Two of the country’s biggest servicers of residential loans got low marks based on the volume of delinquent loans that were cured and cash flow from their loans. An emerging servicing giant has been modifying at a much faster pace than its peers.
Overall performance for all servicers of home loans deteriorated in the third quarter, Moody’s Investors Service reported in its Servicer Dashboard report. The decline was partly attributed to lower modification volume.
Foreclosure volume dropped off sharply in October 2010 with the onset of the robo-signing scandal. But volume is starting to recover, though the pace is still well below the level prior to October 2010.
Moody’s senior credit officer, William Fricke, noted that servicers have worked through the majority of delinquent mortgages and are now focusing on liquidation strategies including short sales and deeds in lieu of foreclosure.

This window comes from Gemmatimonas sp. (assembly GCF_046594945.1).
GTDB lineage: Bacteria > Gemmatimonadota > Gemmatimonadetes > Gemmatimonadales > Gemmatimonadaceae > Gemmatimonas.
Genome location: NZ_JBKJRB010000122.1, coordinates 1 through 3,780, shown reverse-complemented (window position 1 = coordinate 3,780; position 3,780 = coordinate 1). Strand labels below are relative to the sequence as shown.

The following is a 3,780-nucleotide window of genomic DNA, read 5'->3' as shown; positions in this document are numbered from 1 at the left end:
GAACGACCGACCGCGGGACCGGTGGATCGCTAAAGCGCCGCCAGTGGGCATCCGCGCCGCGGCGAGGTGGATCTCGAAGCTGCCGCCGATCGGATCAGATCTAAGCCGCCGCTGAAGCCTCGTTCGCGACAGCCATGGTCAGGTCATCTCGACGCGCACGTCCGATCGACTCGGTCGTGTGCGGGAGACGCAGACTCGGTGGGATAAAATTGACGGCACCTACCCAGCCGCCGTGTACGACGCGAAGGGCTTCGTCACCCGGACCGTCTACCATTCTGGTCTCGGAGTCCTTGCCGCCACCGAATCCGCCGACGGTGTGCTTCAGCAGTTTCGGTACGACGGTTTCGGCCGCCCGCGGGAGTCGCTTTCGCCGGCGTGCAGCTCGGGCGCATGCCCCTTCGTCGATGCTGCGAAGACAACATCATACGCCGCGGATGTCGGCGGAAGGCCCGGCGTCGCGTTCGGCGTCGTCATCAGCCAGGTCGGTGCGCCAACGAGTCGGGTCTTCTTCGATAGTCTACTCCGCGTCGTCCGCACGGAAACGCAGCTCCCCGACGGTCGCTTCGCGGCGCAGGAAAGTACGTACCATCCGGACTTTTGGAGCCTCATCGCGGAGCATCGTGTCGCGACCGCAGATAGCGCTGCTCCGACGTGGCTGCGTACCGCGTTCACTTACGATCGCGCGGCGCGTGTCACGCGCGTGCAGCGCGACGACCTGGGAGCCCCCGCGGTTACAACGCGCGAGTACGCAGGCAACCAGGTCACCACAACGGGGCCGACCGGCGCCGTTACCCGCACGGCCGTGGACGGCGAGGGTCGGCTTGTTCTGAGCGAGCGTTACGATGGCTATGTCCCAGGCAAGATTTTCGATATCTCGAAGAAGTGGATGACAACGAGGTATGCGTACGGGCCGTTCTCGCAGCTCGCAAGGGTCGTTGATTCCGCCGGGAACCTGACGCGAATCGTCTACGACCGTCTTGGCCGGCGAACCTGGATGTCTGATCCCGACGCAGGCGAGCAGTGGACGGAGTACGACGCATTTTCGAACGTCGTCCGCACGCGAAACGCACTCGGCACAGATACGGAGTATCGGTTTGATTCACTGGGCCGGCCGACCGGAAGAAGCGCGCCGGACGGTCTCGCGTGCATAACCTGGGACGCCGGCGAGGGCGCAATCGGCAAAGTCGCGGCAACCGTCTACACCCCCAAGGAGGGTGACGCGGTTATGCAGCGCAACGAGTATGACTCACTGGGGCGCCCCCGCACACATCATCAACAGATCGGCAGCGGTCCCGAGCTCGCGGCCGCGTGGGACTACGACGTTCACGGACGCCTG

Moody’ said that performance metrics at JPMorgan Chase & Co. and Bank of America Home Loans lag their peers.
JPMorgan serviced $1.1 trillion ad of Dec. 31, while BofA serviced $1.8 trillion.
“Chase and Bank of America are still facing an unprecedented volume of defaulted loans that they need to resolve, as well as regulatory scrutiny on several fronts,” Fricke explained in the report. “However, Moody’s notes that Chase and Wells Fargo decreased their foreclosure sale timelines significantly.”
Wells Fargo & Co. reported a total servicing portfolio of $1.8 trillion as of the end of last year.
The New York-based ratings agency noted that modified loan performance at Ocwen Financial Corp. indicates that the servicer is re-modifying loans at a busier pace than its peers.
Ocwen’s servicing portfolio was $0.1 trillion as of Sept. 30, 2011. That number is likely to reach $145 billion once the planned acquisition of Saxon Mortgage Services Inc. from Morgan Stanley is complete.